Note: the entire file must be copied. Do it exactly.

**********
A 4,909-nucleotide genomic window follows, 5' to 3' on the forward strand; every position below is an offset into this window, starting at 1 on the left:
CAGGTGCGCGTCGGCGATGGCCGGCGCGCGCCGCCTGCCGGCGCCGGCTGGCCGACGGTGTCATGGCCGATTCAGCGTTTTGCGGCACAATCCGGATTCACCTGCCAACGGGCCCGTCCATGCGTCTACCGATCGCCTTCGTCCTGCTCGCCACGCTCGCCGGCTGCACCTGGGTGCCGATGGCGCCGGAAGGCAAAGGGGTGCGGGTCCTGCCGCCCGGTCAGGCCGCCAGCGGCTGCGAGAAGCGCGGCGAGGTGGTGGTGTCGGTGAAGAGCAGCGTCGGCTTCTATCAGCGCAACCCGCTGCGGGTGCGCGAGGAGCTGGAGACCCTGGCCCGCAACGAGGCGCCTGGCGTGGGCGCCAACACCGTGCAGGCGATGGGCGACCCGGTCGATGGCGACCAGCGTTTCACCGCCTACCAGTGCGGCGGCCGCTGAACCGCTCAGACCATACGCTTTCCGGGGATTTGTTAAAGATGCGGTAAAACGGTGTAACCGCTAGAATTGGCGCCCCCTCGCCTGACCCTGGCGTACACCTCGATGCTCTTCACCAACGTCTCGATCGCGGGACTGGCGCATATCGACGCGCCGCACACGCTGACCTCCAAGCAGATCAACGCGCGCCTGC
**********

A 4,909-nucleotide genomic window follows, 5' to 3' on the forward strand; every position below is an offset into this window, starting at 1 on the left:
CAGGTGCGCGTCGGCGATGGCCGGCGCGCGCCGCCTGCCGGCGCCGGCTGGCCGACGGTGTCATGGCCGATTCAGCGTTTTGCGGCACAATCCGGATTCACCTGCCAACGGGCCCGTCCATGCGTCTACCGATCGCCTTCGTCCTGCTCGCCACGCTCGCCGGCTGCACCTGGGTGCCGATGGCGCCGGAAGGCAAAGGGGTGCGGGTCCTGCCGCCCGGTCAGGCCGCCAGCGGCTGCGAGAAGCGCGGCGAGGTGGTGGTGTCGGTGAAGAGCAGCGTCGGCTTCTATCAGCGCAACCCGCTGCGGGTGCGCGAGGAGCTGGAGACCCTGGCCCGCAACGAGGCGCCTGGCGTGGGCGCCAACACCGTGCAGGCGATGGGCGACCCGGTCGATGGCGACCAGCGTTTCACCGCCTACCAGTGCGGCGGCCGCTGAACCGCTCAGACCATACGCTTTCCGGGGATTTGTTAAAGATGCGGTAAAACGGTGTAACCGCTAGAATTGGCGCCCCCTCGCCTGACCCTGGCGTACACCTCGATGCTCTTCACCAACGTCTCGATCGCGGGACTGGCGCATATCGACGCGCCGCACACGCTGACCTCCAAGCAGATCAACGCGCGCCTGC